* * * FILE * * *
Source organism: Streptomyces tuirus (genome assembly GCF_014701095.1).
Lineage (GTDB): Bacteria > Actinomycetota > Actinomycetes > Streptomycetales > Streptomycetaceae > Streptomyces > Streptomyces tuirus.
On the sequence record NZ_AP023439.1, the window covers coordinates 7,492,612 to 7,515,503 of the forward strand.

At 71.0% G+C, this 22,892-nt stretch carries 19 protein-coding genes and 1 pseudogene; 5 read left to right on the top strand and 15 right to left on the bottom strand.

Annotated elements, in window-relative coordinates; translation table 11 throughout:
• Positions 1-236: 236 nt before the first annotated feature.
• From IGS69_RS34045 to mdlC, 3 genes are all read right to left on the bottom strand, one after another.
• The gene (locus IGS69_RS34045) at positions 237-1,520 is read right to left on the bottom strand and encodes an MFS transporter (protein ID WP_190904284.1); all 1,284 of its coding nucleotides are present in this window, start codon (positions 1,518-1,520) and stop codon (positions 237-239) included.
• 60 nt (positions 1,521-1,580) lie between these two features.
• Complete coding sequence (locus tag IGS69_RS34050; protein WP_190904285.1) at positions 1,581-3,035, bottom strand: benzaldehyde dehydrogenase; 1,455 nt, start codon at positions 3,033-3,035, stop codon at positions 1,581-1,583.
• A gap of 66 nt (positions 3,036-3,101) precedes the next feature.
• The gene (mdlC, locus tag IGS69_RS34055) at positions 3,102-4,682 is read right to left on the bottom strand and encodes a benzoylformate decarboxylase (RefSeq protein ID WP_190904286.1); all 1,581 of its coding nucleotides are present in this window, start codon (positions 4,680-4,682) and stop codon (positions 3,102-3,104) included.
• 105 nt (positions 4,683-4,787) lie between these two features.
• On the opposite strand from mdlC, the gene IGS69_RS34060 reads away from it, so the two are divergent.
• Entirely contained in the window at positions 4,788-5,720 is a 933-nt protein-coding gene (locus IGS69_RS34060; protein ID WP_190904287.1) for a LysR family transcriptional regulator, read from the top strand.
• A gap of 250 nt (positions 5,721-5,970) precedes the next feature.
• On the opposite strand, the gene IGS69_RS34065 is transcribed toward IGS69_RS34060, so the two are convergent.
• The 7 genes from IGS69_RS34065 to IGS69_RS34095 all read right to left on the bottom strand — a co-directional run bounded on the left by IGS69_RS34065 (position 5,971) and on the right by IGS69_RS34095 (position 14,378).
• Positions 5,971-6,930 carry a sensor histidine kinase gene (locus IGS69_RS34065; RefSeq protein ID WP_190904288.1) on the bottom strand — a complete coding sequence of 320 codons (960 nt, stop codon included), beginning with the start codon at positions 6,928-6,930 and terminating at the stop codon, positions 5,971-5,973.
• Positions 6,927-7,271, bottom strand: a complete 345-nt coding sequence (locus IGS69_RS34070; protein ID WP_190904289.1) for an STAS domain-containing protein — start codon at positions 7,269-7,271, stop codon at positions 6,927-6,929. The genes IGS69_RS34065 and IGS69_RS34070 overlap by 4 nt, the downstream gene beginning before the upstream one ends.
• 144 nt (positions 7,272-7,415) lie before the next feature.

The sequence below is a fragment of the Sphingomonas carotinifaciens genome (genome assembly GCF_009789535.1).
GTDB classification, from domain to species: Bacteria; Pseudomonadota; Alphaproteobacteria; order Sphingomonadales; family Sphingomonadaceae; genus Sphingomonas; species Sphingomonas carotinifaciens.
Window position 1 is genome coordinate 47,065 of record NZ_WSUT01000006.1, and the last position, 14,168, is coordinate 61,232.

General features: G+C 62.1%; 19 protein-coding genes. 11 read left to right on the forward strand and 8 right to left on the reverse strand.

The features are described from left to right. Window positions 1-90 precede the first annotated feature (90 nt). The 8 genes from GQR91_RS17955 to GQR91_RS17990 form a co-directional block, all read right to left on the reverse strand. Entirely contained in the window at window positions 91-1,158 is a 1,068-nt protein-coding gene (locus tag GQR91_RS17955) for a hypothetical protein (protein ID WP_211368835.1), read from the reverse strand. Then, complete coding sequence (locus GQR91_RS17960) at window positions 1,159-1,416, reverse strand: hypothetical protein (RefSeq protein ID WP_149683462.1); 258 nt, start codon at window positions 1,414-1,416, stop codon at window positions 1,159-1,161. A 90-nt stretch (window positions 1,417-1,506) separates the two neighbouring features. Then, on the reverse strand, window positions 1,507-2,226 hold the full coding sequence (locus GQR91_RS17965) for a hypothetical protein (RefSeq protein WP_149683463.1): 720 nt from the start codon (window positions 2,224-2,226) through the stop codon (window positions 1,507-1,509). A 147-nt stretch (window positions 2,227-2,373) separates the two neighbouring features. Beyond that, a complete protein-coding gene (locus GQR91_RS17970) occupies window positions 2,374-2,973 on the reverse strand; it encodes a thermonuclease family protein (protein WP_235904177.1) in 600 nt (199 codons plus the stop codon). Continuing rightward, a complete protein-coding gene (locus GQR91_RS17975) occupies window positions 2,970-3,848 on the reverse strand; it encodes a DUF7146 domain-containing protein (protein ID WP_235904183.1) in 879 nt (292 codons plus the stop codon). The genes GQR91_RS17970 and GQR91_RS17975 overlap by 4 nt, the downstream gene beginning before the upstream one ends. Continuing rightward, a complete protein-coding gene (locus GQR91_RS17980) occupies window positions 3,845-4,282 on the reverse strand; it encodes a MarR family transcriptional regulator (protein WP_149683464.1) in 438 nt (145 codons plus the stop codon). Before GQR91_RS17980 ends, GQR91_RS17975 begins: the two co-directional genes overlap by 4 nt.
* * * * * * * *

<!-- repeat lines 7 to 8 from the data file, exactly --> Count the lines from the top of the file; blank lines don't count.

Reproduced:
• From IGS69_RS34045 to mdlC, 3 genes are all read right to left on the bottom strand, one after another.
• The gene (locus IGS69_RS34045) at positions 237-1,520 is read right to left on the bottom strand and encodes an MFS transporter (protein ID WP_190904284.1); all 1,284 of its coding nucleotides are present in this window, start codon (positions 1,518-1,520) and stop codon (positions 237-239) included.